```var x = 6;
x = -x; // Now the variable x holds the value -6
```

When an operator can be used between two operands, it’s called a binary operator (which has nothing to do with binary numbers). When an operator can be used with only a single operand, it’s called a unary operator. In this case, the `-` operator has both binary and unary forms.

## Relational operators¶

Relational operators in Shadow are used to make comparisons and evaluate to one of two values: `true` or `false`. See the list below.

• `==` equal to

• `!=` not equal to

• `>` greater than

• `<` less than

• `>=` greater than or equal to

• `<=` less than or equal to

### A note on `==`¶

When comparing two numeric values, `==` works in the way you would expect. For example:

```var test = (6 == 6);
```

The variable `test` is assigned `true`. However, suppose you wanted to compare two `String` variables using `==`. What would the result be? Consider:

```var want = "coffee";
var need = "coffee";
var compare = (want == need);
Console.printLine(compare);
```

Here, the variables `want` and `need` both are equal to the literal `String` value `"coffee"`, so the result is `true`. While the `==` compares values, Shadow also has the `===` operator which compares references. Let’s say we assign `want` and `need` to new `String` objects (see Classes for more on objects) that both contain the same value:

```want = String:create("coffee");
need = String:create("coffee");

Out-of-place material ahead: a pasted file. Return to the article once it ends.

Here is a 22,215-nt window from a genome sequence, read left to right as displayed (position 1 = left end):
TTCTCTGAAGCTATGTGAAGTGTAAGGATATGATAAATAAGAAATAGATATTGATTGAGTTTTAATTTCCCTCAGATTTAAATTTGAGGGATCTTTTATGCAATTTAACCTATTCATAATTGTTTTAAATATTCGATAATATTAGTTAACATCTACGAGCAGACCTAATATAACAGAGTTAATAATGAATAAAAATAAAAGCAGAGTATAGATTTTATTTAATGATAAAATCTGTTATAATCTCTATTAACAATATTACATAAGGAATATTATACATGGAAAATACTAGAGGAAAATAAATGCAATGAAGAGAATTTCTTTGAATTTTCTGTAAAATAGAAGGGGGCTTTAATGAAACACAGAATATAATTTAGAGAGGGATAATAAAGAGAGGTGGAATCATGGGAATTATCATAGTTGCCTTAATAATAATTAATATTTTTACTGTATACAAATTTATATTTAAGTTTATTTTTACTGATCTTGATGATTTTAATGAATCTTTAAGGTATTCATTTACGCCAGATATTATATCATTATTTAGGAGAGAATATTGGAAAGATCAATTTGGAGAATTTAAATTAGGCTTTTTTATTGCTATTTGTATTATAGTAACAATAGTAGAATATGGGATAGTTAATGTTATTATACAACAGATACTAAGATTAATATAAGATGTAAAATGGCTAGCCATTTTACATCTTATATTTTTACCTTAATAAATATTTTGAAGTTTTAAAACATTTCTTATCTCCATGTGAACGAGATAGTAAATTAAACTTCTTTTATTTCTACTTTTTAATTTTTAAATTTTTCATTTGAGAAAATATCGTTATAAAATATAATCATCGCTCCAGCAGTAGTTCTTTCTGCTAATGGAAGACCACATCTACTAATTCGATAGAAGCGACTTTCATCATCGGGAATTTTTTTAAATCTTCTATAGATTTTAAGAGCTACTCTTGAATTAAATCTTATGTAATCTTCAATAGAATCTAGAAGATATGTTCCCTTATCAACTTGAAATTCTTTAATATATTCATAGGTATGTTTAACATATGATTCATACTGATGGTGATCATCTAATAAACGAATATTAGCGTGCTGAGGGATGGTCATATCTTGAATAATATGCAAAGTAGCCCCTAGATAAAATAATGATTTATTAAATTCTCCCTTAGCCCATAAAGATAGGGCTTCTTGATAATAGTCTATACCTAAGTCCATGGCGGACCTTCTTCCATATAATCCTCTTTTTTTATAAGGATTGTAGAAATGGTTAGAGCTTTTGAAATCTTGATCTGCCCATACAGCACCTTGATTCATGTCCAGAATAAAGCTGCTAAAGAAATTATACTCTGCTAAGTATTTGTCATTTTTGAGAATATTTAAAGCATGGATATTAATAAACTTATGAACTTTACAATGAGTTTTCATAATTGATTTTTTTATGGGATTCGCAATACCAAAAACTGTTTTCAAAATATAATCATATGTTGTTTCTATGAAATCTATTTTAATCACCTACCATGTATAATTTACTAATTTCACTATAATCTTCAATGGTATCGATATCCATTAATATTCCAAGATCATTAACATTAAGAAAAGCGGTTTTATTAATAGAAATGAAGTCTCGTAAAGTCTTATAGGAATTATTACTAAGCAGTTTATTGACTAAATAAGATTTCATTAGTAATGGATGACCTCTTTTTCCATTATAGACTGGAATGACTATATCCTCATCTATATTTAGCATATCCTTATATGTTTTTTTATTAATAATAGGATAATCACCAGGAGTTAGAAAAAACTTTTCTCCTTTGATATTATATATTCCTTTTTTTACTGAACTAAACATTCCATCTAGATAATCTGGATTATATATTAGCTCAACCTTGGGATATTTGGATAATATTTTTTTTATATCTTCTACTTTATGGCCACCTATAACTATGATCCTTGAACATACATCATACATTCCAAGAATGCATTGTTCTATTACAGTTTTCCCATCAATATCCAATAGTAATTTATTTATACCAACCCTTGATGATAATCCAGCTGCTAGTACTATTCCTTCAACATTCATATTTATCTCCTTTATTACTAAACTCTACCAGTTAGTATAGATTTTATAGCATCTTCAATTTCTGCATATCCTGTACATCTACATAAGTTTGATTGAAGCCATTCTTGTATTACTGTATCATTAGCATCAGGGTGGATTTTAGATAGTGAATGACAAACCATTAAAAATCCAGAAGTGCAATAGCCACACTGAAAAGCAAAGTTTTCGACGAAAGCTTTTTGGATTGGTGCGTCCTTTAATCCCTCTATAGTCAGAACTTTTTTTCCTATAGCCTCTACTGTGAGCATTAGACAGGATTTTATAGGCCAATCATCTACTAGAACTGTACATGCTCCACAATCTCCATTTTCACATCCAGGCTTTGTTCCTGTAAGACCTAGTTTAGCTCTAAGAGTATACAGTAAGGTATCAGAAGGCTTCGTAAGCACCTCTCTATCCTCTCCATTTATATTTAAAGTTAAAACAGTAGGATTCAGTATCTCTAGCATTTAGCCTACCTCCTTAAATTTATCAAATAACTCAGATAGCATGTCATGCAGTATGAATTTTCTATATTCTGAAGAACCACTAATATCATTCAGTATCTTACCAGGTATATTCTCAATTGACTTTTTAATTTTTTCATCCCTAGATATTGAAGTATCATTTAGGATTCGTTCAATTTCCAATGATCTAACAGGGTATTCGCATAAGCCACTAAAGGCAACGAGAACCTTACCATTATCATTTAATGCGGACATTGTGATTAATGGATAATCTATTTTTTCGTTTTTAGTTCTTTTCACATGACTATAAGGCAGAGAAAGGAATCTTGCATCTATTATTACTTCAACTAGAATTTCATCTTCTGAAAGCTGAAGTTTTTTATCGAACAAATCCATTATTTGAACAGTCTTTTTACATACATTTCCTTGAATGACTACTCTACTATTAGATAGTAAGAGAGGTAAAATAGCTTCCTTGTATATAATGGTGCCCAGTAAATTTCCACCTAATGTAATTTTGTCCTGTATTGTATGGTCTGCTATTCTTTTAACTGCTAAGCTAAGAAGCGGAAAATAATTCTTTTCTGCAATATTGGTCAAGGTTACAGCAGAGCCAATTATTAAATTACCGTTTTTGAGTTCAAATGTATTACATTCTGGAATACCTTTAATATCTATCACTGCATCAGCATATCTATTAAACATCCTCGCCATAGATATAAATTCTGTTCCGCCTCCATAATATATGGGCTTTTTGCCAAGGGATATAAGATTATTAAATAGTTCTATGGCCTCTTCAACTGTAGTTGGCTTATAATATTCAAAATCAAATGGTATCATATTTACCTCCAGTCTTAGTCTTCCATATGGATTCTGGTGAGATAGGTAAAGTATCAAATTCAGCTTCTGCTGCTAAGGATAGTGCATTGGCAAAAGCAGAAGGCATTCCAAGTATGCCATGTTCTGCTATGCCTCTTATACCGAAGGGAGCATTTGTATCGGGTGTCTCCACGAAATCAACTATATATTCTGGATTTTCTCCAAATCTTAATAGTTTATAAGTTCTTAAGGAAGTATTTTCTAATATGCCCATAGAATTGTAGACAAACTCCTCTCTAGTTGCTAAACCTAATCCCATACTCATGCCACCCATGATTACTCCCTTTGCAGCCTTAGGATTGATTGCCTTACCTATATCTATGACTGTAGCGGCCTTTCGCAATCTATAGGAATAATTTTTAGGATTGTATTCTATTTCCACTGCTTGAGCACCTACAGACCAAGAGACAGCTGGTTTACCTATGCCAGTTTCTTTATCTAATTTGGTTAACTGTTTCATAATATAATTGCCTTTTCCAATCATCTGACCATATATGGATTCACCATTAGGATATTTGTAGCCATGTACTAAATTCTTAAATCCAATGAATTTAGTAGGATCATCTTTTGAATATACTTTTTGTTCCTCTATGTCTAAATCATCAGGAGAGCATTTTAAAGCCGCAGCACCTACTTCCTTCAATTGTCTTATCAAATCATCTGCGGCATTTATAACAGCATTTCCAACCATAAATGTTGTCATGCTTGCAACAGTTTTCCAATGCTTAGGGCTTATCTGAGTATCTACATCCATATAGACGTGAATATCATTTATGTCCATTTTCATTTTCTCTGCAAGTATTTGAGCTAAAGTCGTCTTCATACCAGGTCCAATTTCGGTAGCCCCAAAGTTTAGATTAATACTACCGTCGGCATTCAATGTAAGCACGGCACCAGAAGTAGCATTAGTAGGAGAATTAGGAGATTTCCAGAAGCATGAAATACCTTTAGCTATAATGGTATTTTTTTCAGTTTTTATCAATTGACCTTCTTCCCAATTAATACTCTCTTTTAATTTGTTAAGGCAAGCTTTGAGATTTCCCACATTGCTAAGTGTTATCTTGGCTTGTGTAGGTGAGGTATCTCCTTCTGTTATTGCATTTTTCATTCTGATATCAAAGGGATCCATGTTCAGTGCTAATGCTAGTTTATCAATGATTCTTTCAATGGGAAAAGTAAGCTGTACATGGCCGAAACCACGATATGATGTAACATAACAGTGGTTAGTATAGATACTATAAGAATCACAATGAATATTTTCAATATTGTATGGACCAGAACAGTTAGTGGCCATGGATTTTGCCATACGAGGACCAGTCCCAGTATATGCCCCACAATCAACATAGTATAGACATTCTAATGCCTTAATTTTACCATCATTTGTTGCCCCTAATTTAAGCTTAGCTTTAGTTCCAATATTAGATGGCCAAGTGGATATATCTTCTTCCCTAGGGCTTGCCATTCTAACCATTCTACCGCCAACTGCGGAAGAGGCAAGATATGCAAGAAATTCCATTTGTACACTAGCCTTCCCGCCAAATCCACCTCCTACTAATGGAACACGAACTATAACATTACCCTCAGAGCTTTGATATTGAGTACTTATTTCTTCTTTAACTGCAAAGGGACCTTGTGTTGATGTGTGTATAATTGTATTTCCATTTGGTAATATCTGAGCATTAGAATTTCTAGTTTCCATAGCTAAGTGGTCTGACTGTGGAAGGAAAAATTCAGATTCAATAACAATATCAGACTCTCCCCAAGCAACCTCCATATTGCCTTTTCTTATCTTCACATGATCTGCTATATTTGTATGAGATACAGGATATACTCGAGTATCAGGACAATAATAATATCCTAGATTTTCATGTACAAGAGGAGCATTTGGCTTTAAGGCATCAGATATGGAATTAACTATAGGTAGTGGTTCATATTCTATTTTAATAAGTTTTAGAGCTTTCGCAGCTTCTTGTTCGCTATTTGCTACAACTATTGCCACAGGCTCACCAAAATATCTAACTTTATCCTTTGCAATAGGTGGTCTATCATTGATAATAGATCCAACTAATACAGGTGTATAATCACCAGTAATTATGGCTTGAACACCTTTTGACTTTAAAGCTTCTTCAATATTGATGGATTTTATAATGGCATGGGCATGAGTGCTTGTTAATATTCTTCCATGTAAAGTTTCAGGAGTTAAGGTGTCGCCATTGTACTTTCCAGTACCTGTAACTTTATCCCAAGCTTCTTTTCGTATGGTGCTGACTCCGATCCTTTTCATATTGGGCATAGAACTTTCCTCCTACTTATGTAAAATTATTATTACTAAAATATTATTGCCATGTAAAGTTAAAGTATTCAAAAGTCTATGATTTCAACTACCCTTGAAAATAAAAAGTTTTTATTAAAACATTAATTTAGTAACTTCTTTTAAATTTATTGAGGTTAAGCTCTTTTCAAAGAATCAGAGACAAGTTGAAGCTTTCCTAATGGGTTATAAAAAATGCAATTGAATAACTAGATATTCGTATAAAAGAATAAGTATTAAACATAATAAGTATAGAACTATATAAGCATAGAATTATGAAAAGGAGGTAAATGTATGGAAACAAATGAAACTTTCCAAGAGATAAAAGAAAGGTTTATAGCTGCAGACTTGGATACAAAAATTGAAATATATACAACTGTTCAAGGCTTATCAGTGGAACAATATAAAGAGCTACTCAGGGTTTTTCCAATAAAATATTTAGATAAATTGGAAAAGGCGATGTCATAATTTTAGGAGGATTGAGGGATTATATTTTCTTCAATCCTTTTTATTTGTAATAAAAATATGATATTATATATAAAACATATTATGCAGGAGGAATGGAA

Console.printLine(want === need);
```

Although their contents are the same, `false` is printed because the variables now point to two distinct objects.

The following short program provides examples and explanations for the remaining relational operators.

```import shadow:io@Console;

class Comparisons
{
public main( String[] args ) => ()
{
/*
* The following code illustrates the use of "not equal to", or !=.
* You may use this operator to compare Strings or numeric values (and
* even objects). If the values being compared are not equal,
* "true" is returned.
*/

var sport1 = "polo";
var sport2 = "water polo";
// Should print true, as sport1 and sport2 are not equal.
Console.printLine("Polo is NOT the same as water polo: " # (sport1 != sport2));

/*
* The following code uses >= to make comparisons. Using >, <, and <=
* follows the same guidelines as shown below. If the the variable
* yourAge is greater than or equal to myAge, true will be printed.
*/
var myAge = 20;
var yourAge = 19;
// Should print false, as 19 is NOT >= 20
Console.printLine("You are older or the same age as me: " # (yourAge >= myAge));

/*
* Note: When you compare Strings with these relational operators,
* they are compared lexicographically, meaning with a dictionary ordering.
*/

// Should print true, as "a" comes before "b" in the dictionary
Console.printLine("a is less than b: " # ("a" < "b"));
}
}
```

The console output is here for reference.

```Polo is NOT the same as water polo: true
You are older or the same age as me: false
a is less than b: true
```

## Logical operators¶

Logical operators in Shadow, like relational operators, evaluate to either `true` or `false` when used in expressions. They are commonly used in `if`/ `else` statements, which are discussed in the next tutorial. See below for a list of logical operators:

• `and`

• `or`

• `xor`

• `!`

When two `boolean` values are combined with `and`, the result is `true` if and only if both the values are `true`. When two `boolean` values are combined with `or`, the result is `true` if either (or both) the values are `true`. When two `boolean` values are combined with `xor`, the result is `true` if the two values are different (one `true` and the other `false`). The `!` operator is a unary operator that logically negates its operand, turning `true` to `false` and vice versa.